Here’s a short teaser of our live A/V performance system currently under development by us (Ethno Tekh). We’ll be releasing many more videos in the near future, including more performances with much high recording quality (apologies for this one), as well as interviews with both Brad and I outlining and discussing our project and approach.
For the moment, please enjoy the very first video featuring our new system!
“Carpe Zythum”, a performance with Elise Richards (Vocals) and Chris Vik (myself controlling the organ with the Kinect) along with a pre-composed piece written by both Elise and I. It was performed in November 2011 at the Melbourne Town Hall. This is the full video of the performance. If you’d like to see a video explaining how it works see last weeks video Controlling a 4-story organ with the Kinect
I’ve created my own software Kinectar, which allows the use of the Kinect to control MIDI devices, ie. playing notes through simple gestures and motion – I hooked this up to the organ.
Since April 2011 I’ve been working solidly with the Microsoft Kinect, developing my software, Kinectar, to enable its use as a MIDI controller for performing music live. I’ve done a number of performances around Australia since I started the project, however, it’s safe to say that, although I would consider myself an electronic musician, I’m certainly no dancer. Enter, Paul…
Dancer, Paul Walker and I have joined forces to bring the Kinect controlled music concept into the world of contemporary dance. Recently we obtained a residency at PACT theatre (centre for emerging artists), where we spent the week developing different ways of implementing my Kinect music control system in a dance context.
Once again, I’ve been challenged to use my Kinect system to control a massively over-sized instrument. And they just keep getting bigger…
The Melbourne Town Hall Organ is the next on the agenda, in another opportunity through RMIT’s Fine Art Sound course. This beast has been retro-fitted to accept MIDI, just how I like it.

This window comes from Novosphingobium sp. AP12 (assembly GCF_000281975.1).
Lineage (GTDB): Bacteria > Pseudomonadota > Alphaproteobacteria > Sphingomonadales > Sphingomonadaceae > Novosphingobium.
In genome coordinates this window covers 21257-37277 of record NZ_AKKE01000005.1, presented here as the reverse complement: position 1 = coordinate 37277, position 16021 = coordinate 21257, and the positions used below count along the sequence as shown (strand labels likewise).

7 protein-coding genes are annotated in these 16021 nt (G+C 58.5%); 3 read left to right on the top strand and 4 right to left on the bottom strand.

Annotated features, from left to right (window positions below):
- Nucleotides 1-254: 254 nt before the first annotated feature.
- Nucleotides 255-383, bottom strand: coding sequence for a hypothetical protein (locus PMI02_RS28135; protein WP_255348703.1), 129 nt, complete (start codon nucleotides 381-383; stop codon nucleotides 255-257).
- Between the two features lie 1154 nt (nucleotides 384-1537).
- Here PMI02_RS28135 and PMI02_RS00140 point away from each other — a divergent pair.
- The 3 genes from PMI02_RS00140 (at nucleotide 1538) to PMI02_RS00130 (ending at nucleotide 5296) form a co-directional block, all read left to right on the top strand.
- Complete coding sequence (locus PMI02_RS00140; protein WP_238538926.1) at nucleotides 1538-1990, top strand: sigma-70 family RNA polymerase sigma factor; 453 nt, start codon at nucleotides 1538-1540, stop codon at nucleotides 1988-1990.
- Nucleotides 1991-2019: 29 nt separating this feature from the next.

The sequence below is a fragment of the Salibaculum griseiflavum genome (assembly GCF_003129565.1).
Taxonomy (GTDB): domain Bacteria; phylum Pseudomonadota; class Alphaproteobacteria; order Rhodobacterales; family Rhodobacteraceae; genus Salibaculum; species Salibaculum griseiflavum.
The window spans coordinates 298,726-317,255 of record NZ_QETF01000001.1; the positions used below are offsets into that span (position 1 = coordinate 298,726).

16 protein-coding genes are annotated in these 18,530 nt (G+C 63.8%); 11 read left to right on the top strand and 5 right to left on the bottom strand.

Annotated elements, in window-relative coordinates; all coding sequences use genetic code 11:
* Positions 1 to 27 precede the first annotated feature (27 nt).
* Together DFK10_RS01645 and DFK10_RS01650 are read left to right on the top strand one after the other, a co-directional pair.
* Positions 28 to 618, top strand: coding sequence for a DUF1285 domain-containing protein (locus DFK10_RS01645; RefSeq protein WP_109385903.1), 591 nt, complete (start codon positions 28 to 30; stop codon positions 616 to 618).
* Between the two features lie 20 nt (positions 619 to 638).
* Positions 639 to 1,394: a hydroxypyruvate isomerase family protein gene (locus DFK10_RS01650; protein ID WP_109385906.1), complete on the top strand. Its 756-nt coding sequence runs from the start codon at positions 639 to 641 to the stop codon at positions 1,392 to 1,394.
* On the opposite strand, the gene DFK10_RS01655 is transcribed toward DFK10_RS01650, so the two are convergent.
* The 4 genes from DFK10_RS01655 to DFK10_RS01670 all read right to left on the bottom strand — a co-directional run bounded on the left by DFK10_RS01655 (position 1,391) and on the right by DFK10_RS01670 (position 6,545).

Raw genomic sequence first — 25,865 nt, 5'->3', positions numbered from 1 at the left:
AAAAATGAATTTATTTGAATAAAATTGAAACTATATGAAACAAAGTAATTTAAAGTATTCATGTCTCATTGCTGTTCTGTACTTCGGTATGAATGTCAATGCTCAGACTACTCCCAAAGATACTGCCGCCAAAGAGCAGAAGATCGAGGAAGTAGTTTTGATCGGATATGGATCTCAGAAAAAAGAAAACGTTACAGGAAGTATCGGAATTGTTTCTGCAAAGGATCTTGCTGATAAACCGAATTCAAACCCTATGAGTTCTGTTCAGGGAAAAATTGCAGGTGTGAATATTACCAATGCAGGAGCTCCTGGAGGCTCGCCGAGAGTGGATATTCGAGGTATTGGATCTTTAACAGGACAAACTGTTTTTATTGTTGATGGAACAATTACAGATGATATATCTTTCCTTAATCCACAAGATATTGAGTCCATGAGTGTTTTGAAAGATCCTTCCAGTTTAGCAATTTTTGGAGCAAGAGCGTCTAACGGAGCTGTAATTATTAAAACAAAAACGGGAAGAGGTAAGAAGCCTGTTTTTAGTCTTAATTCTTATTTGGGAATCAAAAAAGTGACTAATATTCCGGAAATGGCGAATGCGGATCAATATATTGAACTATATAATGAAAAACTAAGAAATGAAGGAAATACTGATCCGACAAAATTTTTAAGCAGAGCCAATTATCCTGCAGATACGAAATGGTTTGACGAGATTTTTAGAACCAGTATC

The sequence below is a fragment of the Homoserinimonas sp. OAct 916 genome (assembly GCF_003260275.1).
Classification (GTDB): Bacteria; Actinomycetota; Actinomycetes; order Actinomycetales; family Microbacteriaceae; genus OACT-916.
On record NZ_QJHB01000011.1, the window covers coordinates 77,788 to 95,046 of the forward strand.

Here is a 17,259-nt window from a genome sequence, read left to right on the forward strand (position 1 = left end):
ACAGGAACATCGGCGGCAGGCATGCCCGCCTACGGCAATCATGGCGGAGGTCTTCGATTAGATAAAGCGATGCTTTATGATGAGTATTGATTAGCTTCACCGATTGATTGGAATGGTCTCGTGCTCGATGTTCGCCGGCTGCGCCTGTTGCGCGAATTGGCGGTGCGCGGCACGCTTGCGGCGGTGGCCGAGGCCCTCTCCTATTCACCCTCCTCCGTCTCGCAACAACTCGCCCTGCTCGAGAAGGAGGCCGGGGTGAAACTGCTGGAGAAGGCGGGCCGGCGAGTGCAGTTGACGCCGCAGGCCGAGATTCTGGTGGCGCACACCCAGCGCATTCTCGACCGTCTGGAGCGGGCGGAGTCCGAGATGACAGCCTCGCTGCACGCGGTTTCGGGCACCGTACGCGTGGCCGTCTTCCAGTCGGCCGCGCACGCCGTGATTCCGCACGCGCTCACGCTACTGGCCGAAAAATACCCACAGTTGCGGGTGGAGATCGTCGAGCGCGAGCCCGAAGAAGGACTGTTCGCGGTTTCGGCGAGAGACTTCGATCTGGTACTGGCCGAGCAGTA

Come down and watch another world first of Kinect controllerism, where I use my soon to be released Kinect system (KiNECTAR) to play this organ using my hand gestures. The organ has kilometers of piping, looms 4-stories over the audience and has the power of over a thousand panthers.
The piece I’ll be performing has been co-written by myself and Elise Richards, who’s also gracing us with her angelic vocal talents. Featuring poetry and operatic wailing… the story is a Greek tragedy of my favorite topic…. BEER!!!
This performance will be recorded in full HD video and superb Ambisonic audio and will be on YouTube for those that miss out. Stay tuned.
This is a video someone’s posted on youtube of one of my performances at the EB Games Expo in the Gold Coast over the weekend. I had a ton of fun playing in front of the 15,000 or so fellow nerds over the weekend and checked out all the latest games! Skyrim looks amazing!
I’m currently developing a tool using Max to convert the the hand co-ordinates from the Xbox Kinect (via OSCeleton) into meaningful MIDI data for use within a musical application.Next Wednesday (1/6/11) I’m flying up to Sydney to be a part of the REMIX11 conference, dedicated to all things tech and web. I’ll be doing a short performance on the Wednesday evening, and Thursday I’ll be on the floor demoing my setup in a booth.
If you haven’t seen my videos using a hacked Kinect to control musical functions via MIDI you can do so here. If by chance you’re reading this and heading down there, make sure to come and say hi. Otherwise, I’ll have more Kinect news/videos up soon.
Here’s a new video of my Kinect Dubstep Bassline patch with me explaining and breaking down all the functions of it, before another quick demo. Hopefully this clears everything up for anyone curious as to how it worked!
Just a quick demonstration of some dubstep wobble madness manipulated live using the Xbox Kinect.
I’m using a MASSIVE patch I made controlling pitch (which is locked to a 3 note scale for ease of use), filter cutoff, resonance, LFO depth, LFO speed, as well as reverb. There’s are mapped to the X Y and Z co-ordinates of my hands.